Sermon: Gospel Laughter

I invite you to open your Bibles with me to the book of Esther. Esther 6, beginning in verse 1. Esther is in the Old Testament – Ezra, Nehemiah, Esther, Job, and Psalms. Esther 6, beginning in verse 1. As always, you are encouraged to leave your Bibles open as we read and study God’s word together.

A couple weeks ago when we started our journey through Esther, I gave you permission to laugh at what was happening in the story. You didn’t do too badly. I know you like to laugh, but it can seem intimidating to laugh in church, but you managed. After all, in Chapter 1, Ahasuerus got drunk, got all his guy friends together, and order every man to be master in his own house. I doubt it worked very well, especially since Ahasuerus spends the rest of the book being anything but master of his house. He cannot make a single decision without someone else suggesting what he should do.

But since the opening chapter, there has not been much to laugh about. Ever since Esther unlikely ascension to Queen of Persia, the situation keeps getting worse and worse. Haman, the enemy of the Jews, has ordered the annihilation of all the Jewish people in the empire. Esther has had one banquet with the king and Haman and invited them to another, but at this point in the story, nothing has been done to avert disaster. On top of that, Haman, in his wounded pride, has set his sights again on Mordecai. Instead of waiting for his edict to be carried out, which would result in Mordecai’s death, Haman impatiently decides to have Mordecai killed now. At the advice of his friends and his wife, Haman builds a stake 75 feet high and plans to go to the king in the morning to tell him to have Mordecai killed and hung on it.

So far, there has been little to laugh about. But all that changes in our chapter this morning. So, I want to re-issue your permission to laugh this morning. Turn to someone else in your pew and tell them, “Guess what, it is okay to laugh in church.” Excellent. Now turn to someone in a different pew than you and say, “Especially when something is funny.” Good, I think we got a little practice. Now we are ready. But before we hear God’s word this morning, please take a moment to pray with me. 

Father, may your Word be our rule, your Holy Spirit our teacher, and the glory of Jesus Christ our single concern. Amen.

These are the very words of God from the book that we love:

On that night the king could not sleep, and he gave orders to bring the book of records, the annals, and they were read to the king. It was found written how Mordecai had told about Bigthana and Teresh, two of the king’s eunuchs, who guarded the threshold, and who had conspired to assassinate King Ahasuerus. Then the king said, “What honor or distinction has been bestowed on Mordecai for this?” The king’s servants who attended him said, “Nothing has been done for him.” The king said, “Who is in the court?” Now Haman had just entered the outer court of the king’s palace to speak to the king about having Mordecai hanged on the gallows that he had prepared for him. So the king’s servants told him, “Haman is there, standing in the court.” The king said, “Let him come in.” So Haman came in and the king said to him, “What shall be done for the man whom the king wishes to honor?” Haman said to himself, “Whom would the king wish to honor more than me?” So Haman said to the king, “For the man whom the king wishes to honor, let royal robes be brought, which the king has worn, and a horse that the king has ridden, with a royal crown on its head. Let the robes and the horse be handed over to one of the king’s most noble officials; let him robe the man whom the king wishes to honor, and let him conduct the man on horseback through the open square of the king, proclaiming before him: ‘Thus shall it be done for the man whom the king wishes to honor.” Then the king said to Haman, “Quickly, take the robes and the horse, as you have said, and do so to the Jew Mordecai who sits at the king’s gate. Leave out nothing that you have mentioned.” So Haman took the robes and the horse and robed Mordecai and led him riding through the open square of the city, proclaiming, “Thus shall it be done for the man whom the king wishes to honor.”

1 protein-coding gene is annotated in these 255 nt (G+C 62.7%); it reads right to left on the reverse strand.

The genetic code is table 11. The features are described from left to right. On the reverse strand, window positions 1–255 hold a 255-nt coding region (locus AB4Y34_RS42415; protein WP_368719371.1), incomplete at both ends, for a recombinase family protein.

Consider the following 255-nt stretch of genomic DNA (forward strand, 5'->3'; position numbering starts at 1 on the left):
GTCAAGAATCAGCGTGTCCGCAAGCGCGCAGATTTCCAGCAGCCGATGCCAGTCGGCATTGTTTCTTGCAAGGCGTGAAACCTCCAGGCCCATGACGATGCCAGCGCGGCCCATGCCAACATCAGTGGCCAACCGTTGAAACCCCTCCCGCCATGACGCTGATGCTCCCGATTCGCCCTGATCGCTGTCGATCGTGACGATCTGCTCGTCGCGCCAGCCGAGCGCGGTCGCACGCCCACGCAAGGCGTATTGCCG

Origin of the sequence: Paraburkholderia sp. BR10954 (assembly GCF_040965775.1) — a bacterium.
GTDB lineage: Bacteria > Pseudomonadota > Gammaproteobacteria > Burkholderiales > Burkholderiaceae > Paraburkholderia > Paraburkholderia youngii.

Then Mordecai returned to the king’s gate, but Haman hurried to his house, mourning and with his head covered. When Haman told his wife Zeresh and all his friends everything that had happened to him, his advisors and his wife Zeresh said to him, “If Mordecai, before whom your downfall has begun, is of the Jewish people, you will not prevail against him, but will surely fall before him.”

While they were still talking to him, the king’s eunuchs arrived and hurried Haman off to the banquet that Esther had prepared.

This is the Word of the Lord. Thanks be to God.

Does anyone have an image in their head of Haman’s facial expression as he has to lead Mordecai around the city square? I imagine Haman with the ‘Joy face’ as he parades his archenemy through the city.